[ Parent ]

So what are you verifying? (1.00 / 3) (#88)
by Silent Chris on Tue Apr 08, 2003 at 06:49:49 PM EST

That the author is right or wrong?

[ Parent ]
that the author isn't deliberately lying? (none / 0) (#105)
by Prophet themusicgod1 on Wed Apr 09, 2003 at 12:05:34 AM EST

he's repeating an experiment, and the same results occur. this means there is a causal relationship, although as posted above in this thread, what exactly is going on is yet unclear [but it definitely has something to do with MS3D and the Reg tools...]
"I suspect the best way to deal with procrastination is to put off the procrastination itself until later. I've been meaning to try this, but haven't gotten around to it yet."swr
[ Parent ]
So don't allow it! (none / 0) (#95)
by jovlinger on Tue Apr 08, 2003 at 08:15:16 PM EST

Why should you allow one program to shut down another program? Just run the ill-behaved program as an unpriveledged user, and it should be unable to do anything to the observing program.

Alternately, run the observing program as superuser.

[ Parent ]

At first I wondered about crashing... (4.50 / 2) (#83)
by NoMoreNicksLeft on Tue Apr 08, 2003 at 06:08:01 PM EST

But after having read his rant, if it closes a window with that title no matter what the actual executable is, then that rules out any sort of crashing I could think of.

ALso, consider that he's not claiming that it shut down his palmpilot sync software, but a debugging/monitoring app.

Still, he could be a fool or a liar... but for now, he has the benefit of doubt from me.

Do not look directly into laser with remaining good eye.
[ Parent ]

IANAL (3.50 / 2) (#80)
by suntzu on Tue Apr 08, 2003 at 05:38:03 PM EST

so it'd be nice if one could comment on this idea. but...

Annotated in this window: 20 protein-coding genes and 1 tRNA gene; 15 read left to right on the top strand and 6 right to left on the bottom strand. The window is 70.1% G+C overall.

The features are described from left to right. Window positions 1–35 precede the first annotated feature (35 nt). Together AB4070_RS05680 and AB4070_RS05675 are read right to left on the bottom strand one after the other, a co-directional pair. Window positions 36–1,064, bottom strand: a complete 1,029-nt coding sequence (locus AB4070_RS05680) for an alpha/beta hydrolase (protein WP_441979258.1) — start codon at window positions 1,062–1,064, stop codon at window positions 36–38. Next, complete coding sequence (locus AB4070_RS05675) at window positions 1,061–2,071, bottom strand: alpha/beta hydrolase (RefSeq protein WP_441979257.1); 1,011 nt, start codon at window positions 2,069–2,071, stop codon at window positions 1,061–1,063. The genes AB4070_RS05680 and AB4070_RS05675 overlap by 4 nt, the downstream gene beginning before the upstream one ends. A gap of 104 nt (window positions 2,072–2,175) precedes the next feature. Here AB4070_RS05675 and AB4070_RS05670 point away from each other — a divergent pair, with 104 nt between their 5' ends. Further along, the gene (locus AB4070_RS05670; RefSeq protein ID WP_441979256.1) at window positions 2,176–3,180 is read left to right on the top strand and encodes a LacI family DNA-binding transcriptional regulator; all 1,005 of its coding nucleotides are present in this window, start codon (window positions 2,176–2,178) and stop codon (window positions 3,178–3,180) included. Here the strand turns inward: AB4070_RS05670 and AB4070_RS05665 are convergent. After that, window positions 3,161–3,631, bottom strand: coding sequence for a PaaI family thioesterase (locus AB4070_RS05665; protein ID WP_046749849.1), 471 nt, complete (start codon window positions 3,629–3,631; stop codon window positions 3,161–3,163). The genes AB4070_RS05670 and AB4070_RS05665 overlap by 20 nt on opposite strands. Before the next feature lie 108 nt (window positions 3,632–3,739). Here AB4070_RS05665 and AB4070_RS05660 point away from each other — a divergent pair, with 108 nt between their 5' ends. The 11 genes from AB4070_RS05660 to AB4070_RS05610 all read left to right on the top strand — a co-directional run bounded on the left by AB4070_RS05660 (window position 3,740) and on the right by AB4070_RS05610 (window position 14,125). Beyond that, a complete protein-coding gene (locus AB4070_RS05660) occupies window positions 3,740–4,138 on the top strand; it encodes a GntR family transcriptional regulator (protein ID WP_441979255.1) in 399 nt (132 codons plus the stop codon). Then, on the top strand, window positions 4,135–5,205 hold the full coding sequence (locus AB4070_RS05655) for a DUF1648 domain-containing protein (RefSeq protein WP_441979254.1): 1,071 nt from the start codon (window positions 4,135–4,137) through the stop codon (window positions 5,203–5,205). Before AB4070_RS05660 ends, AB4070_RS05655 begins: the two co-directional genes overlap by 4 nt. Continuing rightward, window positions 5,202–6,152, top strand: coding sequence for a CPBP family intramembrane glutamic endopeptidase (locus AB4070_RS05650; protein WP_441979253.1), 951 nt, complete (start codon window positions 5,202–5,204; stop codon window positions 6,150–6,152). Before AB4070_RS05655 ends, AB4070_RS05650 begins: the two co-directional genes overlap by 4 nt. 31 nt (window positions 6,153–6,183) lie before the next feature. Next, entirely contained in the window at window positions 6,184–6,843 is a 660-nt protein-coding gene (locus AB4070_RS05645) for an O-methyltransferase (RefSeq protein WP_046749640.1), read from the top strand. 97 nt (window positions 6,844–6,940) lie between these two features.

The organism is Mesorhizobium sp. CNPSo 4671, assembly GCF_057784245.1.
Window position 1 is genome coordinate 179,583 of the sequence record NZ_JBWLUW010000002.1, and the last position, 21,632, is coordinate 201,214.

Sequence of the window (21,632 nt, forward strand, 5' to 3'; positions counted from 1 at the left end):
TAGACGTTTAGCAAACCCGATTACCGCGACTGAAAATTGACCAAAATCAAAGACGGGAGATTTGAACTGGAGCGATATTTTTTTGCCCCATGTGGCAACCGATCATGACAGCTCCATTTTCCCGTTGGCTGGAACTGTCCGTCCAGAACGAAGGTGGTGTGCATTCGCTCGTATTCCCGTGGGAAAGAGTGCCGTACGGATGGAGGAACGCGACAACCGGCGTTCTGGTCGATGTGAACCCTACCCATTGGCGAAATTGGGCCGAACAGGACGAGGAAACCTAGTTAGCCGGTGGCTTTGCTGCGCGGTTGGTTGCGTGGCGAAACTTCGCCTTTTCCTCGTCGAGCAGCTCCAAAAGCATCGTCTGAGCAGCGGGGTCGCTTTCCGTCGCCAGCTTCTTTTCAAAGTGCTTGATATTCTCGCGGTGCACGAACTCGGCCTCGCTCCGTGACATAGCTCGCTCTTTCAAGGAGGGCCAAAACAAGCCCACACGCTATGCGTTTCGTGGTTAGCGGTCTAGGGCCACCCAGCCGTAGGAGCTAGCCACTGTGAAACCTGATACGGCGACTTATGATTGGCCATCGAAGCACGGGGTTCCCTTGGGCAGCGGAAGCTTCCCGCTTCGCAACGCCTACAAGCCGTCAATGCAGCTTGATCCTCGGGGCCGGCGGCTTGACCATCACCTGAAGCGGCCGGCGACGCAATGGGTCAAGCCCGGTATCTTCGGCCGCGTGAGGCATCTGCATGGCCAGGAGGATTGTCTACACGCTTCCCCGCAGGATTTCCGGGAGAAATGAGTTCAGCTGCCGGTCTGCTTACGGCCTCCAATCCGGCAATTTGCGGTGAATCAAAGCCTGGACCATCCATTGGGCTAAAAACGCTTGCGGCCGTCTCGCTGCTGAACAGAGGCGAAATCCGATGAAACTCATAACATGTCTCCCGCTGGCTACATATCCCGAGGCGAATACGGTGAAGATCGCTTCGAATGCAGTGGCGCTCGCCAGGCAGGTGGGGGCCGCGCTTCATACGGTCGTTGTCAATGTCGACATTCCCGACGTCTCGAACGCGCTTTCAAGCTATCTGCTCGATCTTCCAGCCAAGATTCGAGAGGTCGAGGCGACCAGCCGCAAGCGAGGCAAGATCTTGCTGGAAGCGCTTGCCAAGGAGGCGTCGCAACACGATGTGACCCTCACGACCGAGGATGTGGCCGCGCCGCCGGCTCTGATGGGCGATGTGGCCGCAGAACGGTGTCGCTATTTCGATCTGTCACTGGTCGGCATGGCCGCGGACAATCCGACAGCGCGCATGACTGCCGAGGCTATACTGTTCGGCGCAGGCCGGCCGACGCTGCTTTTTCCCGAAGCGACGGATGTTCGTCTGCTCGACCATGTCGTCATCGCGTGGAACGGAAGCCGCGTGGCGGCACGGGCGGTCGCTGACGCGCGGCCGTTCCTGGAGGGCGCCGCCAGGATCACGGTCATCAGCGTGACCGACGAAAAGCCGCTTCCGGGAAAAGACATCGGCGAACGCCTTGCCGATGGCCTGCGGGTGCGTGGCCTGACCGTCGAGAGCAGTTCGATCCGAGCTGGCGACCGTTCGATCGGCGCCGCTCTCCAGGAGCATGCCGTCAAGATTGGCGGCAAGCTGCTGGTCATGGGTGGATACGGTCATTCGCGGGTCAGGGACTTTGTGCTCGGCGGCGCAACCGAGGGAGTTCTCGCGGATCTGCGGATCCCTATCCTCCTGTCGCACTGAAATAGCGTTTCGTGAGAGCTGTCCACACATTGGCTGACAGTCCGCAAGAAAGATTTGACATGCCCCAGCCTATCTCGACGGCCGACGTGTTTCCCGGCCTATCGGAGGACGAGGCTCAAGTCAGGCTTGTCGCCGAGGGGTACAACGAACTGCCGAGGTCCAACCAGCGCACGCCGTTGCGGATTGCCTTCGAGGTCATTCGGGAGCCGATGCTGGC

i was always under the impression that the majority of EULA's served the purpose of disclaiming any implied warranties of merchantability. that is, EULA's are included to exculpate the software vendor/creator from any consequences that involve it fucking up your system. so, would it stand to reason that not including a EULA actually leaves the implication that the software is of a certain quality, since all merchandise is legally required to do what it says it will do unless explicitly disclaimed? it seems that it would, but i could be wrong. it'd be nice to get an expert opinion on this.

No idea why they bother (none / 0) (#160)
by squigly on Sat Apr 12, 2003 at 06:42:24 AM EST

I mean warnings and disclaimers aren't that strong in a legal setting.  "Warning - Brakes may fail" on a car would not excuse the manufacturer for a design flaw that caused the brakes to fail.  Working brakes is something that a typical person would expect of a car.  

Of course, if it said "Maximum capacity 2 tons", then I guess it's would be unreasonable to sue the manufacturer if the car broke when this load was exceeded.  Since I'm no legal expert, I'm not sure how accurate this is, but it sounds right.

[ Parent ]

Flamewar (4.00 / 3) (#84)
by CaptainSuperBoy on Tue Apr 08, 2003 at 06:19:53 PM EST

Well.. I looked at the forum and your post there was a little inflammatory. The responses you got were un-called for but not surprising. People just don't like it if you come into their community and start making accusations, even if they are true. What happens when a first-time K5 poster writes a meta article on how to fix the mod queue? They get flamed. It happens.

jimmysquid.com - I take pictures.
little??? (5.00 / 1) (#89)
by needless on Tue Apr 08, 2003 at 07:25:12 PM EST

I think you're being a bit easy on him.

Trystan Said:

You're a fucking idiot.
You're a fucking clueless idiot.
People that think like you do are inanimate objects. You are mindless, clueless fucking morons.
Now take your attitude and fucking shove it.
GOD DAMN why is this pissing me off so much? You know what you make me want to do? You make me want to put a 7.62 into another person's fucking skull you fucking moron.

Wondered why he didn't link to the forum post mentioned... ;-)

[ Parent ]
Heh (none / 0) (#91)
by CaptainSuperBoy on Tue Apr 08, 2003 at 07:31:05 PM EST

Yeah, I only read his first post. I guess it just goes downhill from there.

jimmysquid.com - I take pictures.
[ Parent ]
Hold on now (3.00 / 3) (#104)
by Mr.Surly on Tue Apr 08, 2003 at 11:33:21 PM EST

Your use of ellipses takes his statements out of context

Certainly the manner of his comments (threats, language, personal attacks) aren't apprpriate, but indeed the person he's referring to is an idiot.

Essentially, he spelt out in his initial post that he had paid for the software, and the person he is calling an idiot accused him of trying to pirate the software.

In the case of this one particular comment, he's not that far out of line.

[ Parent ]
Yes... (5.00 / 1) (#136)
by needless on Wed Apr 09, 2003 at 01:32:47 PM EST